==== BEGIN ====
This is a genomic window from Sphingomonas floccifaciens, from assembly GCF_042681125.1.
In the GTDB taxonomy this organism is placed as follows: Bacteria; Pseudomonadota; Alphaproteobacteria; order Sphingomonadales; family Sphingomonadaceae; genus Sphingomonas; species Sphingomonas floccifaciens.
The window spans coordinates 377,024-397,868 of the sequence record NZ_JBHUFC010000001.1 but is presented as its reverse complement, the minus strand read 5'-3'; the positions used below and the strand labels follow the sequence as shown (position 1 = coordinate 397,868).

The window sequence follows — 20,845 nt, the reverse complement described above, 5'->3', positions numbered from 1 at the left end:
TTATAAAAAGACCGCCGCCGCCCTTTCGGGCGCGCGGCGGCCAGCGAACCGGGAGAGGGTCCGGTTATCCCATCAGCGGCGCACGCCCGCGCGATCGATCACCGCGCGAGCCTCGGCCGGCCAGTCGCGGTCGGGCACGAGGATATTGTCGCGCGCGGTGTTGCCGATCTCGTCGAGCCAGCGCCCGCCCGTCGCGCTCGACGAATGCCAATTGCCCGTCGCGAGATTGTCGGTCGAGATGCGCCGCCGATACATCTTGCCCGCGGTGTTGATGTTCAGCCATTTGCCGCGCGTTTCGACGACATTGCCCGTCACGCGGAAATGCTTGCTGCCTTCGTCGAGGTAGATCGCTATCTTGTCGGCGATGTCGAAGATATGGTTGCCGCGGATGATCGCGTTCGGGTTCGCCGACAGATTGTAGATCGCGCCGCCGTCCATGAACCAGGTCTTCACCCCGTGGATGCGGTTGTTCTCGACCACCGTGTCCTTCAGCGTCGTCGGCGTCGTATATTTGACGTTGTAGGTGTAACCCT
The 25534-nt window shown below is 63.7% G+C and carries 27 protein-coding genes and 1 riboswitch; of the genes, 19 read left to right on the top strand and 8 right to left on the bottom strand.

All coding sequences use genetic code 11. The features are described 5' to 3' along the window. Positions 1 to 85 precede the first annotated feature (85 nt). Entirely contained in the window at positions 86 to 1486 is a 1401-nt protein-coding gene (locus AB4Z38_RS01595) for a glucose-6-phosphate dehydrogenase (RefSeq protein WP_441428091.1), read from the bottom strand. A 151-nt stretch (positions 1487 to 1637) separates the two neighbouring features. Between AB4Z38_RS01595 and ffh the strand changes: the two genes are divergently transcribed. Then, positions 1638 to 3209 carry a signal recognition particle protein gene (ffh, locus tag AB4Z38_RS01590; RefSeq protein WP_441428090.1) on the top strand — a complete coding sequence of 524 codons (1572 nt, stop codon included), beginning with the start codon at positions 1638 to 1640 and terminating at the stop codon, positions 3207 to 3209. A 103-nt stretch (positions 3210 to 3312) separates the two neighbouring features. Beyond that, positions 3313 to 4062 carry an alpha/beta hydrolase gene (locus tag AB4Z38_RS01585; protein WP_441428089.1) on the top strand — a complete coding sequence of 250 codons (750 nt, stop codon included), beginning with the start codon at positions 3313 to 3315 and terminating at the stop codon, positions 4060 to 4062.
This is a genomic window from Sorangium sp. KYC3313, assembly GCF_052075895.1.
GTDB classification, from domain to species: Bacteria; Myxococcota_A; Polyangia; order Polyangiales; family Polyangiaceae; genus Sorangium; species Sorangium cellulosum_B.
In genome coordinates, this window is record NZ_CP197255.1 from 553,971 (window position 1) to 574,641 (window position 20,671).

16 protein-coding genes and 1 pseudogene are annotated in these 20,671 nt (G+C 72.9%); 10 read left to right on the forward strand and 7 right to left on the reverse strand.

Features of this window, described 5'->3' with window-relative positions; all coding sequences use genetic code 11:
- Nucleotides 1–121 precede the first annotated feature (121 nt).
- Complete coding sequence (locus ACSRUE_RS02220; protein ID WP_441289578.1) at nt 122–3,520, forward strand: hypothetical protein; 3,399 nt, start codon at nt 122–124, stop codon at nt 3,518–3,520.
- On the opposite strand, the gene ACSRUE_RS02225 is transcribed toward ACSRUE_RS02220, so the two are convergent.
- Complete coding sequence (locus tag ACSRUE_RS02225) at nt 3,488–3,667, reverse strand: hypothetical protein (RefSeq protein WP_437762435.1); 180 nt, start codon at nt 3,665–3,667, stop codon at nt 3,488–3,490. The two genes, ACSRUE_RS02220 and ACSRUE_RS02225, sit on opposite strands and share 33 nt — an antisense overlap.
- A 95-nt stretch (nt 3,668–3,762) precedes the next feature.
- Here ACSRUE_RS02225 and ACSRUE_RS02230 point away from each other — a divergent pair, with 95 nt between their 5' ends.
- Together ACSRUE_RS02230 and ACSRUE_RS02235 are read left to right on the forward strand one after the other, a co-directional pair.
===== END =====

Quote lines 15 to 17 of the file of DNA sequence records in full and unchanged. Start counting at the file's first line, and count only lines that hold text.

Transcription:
- On the opposite strand, the gene ACSRUE_RS02225 is transcribed toward ACSRUE_RS02220, so the two are convergent.
- Complete coding sequence (locus tag ACSRUE_RS02225) at nt 3,488–3,667, reverse strand: hypothetical protein (RefSeq protein WP_437762435.1); 180 nt, start codon at nt 3,665–3,667, stop codon at nt 3,488–3,490. The two genes, ACSRUE_RS02220 and ACSRUE_RS02225, sit on opposite strands and share 33 nt — an antisense overlap.
- A 95-nt stretch (nt 3,668–3,762) precedes the next feature.